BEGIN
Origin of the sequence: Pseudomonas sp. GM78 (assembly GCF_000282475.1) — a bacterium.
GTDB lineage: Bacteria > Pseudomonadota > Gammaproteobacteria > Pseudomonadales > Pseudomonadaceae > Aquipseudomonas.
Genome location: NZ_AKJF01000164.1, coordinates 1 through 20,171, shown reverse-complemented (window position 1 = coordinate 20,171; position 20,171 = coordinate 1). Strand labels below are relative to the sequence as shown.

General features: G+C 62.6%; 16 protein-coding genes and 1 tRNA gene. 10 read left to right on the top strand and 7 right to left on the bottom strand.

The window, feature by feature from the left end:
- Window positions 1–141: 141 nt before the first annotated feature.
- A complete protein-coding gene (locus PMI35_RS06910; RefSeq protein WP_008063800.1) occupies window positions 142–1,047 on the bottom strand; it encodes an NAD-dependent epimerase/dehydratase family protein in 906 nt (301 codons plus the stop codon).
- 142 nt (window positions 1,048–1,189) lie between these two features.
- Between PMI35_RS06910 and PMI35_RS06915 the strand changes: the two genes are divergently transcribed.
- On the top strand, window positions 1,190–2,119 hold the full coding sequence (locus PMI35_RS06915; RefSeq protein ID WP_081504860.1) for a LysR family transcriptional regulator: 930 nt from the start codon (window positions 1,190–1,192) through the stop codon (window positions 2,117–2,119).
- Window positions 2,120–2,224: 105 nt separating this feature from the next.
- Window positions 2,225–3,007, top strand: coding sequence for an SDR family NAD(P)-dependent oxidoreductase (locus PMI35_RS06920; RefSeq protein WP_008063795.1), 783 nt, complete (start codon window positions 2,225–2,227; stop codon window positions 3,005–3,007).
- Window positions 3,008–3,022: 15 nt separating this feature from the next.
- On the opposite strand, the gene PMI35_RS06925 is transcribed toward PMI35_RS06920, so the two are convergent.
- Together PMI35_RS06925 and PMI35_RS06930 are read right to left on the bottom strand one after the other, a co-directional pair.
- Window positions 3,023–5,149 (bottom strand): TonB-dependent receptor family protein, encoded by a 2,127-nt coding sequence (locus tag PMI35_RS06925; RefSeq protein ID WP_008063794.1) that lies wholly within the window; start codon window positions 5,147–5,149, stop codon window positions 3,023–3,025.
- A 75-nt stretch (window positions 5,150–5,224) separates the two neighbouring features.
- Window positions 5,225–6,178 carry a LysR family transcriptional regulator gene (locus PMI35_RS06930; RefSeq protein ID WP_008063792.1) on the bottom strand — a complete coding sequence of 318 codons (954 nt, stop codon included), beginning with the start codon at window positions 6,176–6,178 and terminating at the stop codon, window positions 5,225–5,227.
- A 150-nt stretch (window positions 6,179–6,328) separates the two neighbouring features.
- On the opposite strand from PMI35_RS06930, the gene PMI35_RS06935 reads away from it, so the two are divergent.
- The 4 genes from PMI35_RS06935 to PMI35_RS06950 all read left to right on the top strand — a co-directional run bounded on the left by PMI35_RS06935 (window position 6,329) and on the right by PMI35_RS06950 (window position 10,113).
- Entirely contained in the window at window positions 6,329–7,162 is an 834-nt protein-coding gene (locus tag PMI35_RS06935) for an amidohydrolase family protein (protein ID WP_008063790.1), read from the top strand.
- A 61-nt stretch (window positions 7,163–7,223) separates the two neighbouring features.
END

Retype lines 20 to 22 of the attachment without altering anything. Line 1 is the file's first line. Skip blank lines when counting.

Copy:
- On the opposite strand from PMI35_RS06930, the gene PMI35_RS06935 reads away from it, so the two are divergent.
- The 4 genes from PMI35_RS06935 to PMI35_RS06950 all read left to right on the top strand — a co-directional run bounded on the left by PMI35_RS06935 (window position 6,329) and on the right by PMI35_RS06950 (window position 10,113).
- Entirely contained in the window at window positions 6,329–7,162 is an 834-nt protein-coding gene (locus tag PMI35_RS06935) for an amidohydrolase family protein (protein ID WP_008063790.1), read from the top strand.